In order to boost investments in the real estate sector and ensure timely delivery of projects, the Environment Ministry has made it mandatory to procure the environment clearance within 60 days. The Government has taken the decision to achieve the ambitious goal of converting India into a $5 trillion economy by 2020.
The announcement for the environmental clearance, which serves as a breather to the real estate industry, was made by the Union Minister for Environment and Forests, Prakash Javadekar, at the 15th National Convention of the National Real Estate Development Council (NAREDCO) in New Delhi on August 19.
Scores of real estate projects across the country have suffered delays and non-completion owing to strict laws pertaining to environmental clearance. The average time taken to get the clearance for a project was initially 640 days! But now, the average time period for procuring environmental clearances has been reduced to 108 days.
The procedural delays have now been cut down without necessarily compromising on environment protection. The Government further plans to make minor changes to the laws governing environmental clearances to speed up the completion of real estate projects.
The environmental clearance process comprises of multiple steps, including environmental impact assessment, conduct of public hearings by the respective State pollution control boards, and mandatory adherence to certain terms of references imposed upon the project proponent before going ahead with work.
So far, there had been no cap on the number of conditional terms of references to be included in the environmental clearance process. According to the Union Environment Minister, certain standard conditions, which will not be more than 10 in number, will be imposed upon each proponent. For example, conditions such as water harvesting or recycling will be decided based on the size of the real estate project.
The double-edged approach of the Government in imposing lesser number of terms and conditions, yet ensuring their total implementation will boost the real estate industry on one hand, and ensure protection of the environment on the other hand. Sustainable development in the real estate sector can be cent-percent ensured with these measures.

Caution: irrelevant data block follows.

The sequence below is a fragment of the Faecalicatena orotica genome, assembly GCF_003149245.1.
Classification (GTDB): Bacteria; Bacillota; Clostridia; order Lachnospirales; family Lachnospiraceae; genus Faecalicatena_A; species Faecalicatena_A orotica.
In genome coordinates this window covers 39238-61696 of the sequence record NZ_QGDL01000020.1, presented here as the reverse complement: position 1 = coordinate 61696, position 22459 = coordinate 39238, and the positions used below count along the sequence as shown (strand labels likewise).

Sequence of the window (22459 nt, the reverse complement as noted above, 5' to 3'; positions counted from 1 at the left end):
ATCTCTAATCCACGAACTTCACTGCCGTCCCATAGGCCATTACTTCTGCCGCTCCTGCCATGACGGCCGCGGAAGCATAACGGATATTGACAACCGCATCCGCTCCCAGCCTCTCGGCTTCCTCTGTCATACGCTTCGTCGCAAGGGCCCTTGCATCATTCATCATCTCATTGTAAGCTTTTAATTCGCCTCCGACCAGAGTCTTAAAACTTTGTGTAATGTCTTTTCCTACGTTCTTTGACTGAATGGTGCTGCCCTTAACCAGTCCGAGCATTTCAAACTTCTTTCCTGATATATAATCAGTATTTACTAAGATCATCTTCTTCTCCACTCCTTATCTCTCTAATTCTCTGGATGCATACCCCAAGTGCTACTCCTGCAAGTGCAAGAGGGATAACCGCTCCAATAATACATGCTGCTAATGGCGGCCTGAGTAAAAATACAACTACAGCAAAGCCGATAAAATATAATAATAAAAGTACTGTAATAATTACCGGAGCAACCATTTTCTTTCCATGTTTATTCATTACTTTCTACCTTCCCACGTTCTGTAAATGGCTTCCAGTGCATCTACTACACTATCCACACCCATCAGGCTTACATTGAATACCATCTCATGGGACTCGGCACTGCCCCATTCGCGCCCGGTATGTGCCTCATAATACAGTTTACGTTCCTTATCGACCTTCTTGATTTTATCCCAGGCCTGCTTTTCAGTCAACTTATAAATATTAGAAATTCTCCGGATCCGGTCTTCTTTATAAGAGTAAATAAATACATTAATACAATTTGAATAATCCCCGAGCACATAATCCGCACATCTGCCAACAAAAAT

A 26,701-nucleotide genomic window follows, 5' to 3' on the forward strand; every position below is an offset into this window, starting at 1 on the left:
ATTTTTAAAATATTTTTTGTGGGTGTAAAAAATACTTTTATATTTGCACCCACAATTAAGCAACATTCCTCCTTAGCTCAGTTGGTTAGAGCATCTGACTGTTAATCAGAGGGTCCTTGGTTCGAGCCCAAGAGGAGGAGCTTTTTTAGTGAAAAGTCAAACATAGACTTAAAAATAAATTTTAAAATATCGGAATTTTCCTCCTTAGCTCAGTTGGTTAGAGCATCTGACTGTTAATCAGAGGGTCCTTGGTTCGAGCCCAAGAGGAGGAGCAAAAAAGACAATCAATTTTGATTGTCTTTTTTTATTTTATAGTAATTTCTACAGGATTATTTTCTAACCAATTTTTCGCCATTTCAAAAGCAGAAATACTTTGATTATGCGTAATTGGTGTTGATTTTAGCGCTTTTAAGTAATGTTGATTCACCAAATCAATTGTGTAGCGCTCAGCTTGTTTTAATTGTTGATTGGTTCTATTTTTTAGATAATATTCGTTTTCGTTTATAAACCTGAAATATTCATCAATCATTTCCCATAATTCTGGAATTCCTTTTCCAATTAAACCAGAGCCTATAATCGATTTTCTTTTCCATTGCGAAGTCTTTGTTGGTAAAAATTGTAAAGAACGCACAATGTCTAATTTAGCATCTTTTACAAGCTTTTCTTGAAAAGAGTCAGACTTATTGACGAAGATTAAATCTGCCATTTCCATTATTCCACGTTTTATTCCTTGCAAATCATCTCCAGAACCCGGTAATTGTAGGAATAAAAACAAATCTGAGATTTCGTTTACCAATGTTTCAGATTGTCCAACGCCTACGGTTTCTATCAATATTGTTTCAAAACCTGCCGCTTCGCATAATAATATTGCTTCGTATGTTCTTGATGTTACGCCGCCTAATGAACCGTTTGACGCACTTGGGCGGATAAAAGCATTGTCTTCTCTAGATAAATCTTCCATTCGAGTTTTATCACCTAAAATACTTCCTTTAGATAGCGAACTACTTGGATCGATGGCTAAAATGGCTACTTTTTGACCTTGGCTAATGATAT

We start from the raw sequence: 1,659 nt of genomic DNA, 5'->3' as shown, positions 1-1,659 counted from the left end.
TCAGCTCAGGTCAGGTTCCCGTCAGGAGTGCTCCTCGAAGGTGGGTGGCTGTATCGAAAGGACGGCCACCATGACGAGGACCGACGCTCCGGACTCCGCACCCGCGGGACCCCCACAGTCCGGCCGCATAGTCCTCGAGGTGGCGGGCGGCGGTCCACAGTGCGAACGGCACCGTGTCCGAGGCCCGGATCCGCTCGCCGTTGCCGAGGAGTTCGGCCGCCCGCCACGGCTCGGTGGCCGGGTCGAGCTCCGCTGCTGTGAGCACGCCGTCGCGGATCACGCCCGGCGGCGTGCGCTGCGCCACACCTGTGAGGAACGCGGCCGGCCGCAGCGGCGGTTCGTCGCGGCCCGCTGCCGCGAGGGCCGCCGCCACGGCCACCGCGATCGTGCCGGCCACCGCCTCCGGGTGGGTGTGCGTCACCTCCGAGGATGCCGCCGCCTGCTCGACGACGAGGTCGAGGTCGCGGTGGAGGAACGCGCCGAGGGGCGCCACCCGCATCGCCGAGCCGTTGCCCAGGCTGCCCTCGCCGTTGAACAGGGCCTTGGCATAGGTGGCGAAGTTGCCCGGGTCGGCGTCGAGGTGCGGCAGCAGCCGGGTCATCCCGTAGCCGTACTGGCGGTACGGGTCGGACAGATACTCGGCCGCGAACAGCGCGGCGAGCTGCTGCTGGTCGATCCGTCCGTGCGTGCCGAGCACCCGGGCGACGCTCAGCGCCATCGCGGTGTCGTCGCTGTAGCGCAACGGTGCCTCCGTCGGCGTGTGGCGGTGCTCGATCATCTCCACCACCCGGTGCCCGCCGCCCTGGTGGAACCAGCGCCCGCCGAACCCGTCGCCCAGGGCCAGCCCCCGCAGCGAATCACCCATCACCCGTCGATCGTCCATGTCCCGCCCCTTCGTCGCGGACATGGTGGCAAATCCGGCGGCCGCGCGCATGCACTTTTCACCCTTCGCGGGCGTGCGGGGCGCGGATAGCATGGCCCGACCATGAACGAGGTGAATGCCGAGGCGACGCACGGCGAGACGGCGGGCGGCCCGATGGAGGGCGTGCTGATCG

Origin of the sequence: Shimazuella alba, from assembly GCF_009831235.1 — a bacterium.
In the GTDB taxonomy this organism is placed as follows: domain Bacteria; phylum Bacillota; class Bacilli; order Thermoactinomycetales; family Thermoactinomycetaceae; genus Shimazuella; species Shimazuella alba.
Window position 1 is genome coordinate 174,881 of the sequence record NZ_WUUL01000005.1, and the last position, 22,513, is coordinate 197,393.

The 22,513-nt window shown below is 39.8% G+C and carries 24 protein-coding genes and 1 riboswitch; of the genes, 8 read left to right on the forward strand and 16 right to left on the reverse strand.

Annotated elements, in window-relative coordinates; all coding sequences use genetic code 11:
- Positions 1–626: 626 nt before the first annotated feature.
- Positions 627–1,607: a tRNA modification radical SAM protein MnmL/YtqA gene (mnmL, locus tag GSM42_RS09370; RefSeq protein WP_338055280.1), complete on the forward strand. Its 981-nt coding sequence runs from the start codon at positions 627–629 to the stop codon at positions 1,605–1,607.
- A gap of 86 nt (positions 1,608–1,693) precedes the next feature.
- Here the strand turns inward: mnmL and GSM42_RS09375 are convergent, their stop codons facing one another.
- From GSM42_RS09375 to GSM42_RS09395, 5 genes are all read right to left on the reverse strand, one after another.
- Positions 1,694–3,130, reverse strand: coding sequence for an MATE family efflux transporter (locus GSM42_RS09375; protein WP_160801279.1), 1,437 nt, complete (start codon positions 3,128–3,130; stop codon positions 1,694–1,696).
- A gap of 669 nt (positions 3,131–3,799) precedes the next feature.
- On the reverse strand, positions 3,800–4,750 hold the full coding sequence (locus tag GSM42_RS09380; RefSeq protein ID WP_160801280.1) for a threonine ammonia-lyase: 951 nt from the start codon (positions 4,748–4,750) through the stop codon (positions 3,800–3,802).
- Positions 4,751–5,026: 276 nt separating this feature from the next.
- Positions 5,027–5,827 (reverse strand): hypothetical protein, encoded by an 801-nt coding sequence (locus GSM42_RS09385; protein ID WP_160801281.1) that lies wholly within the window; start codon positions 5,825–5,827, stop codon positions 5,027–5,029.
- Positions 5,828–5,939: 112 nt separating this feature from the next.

For years, real estate projects have suffered in terms of adhering to environmental standards because of intervention from both the Central and the State governments. An efficient and fast single-window facility to accord environmental clearances for real estate projects has been long-felt by the industry.
While the Central Government is amending the law in order to facilitate ease of doing business, the States are underway to make the clearance process more transparent, seamless and fast.
The Government’s commitment to boost investments in the real estate sector can be gauged from the implementation of the Real Estate (Regulation and Development) Act (RERA. In terms of removing bottlenecks in the shape of environmental factors, the Government has also risen up time and again to cater to the needs of the real estate sector.
In May this year, the Government had issued a notification, doing away with the need for environmental impact assessment process for housing projects developed in areas ranging between 20,000-50,000 sq m. Real estate developers developing projects in areas measuring between 20,000-50,000 sq m will now need to submit an affidavit with the local area governing body. The affidavit should necessarily mention that all the parameters pertaining to environmental safety has been ensured in the project. Completion certificate shall be issued to projects only after the local area governing body is satisfied that the real estate developer has indeed adhered to all the norms.
These norms may include rainwater harvesting, plantation, waste management, provision for green energy generation, and water management. Norms pertaining to air and noise pollution will also have to be followed strictly in these projects. The projects which do not require to undergo environmental impact assessments will be out of the ambit of the National Green Tribunal too.
Innovative steps such as provision of environmental clearance by local governing bodies and reduced conditions in cases where environmental impact assessment is necessary are expected to lower the overall cost of the projects. The benefits will be directly passed on to the end-users by way of low cost of housing and commercial units.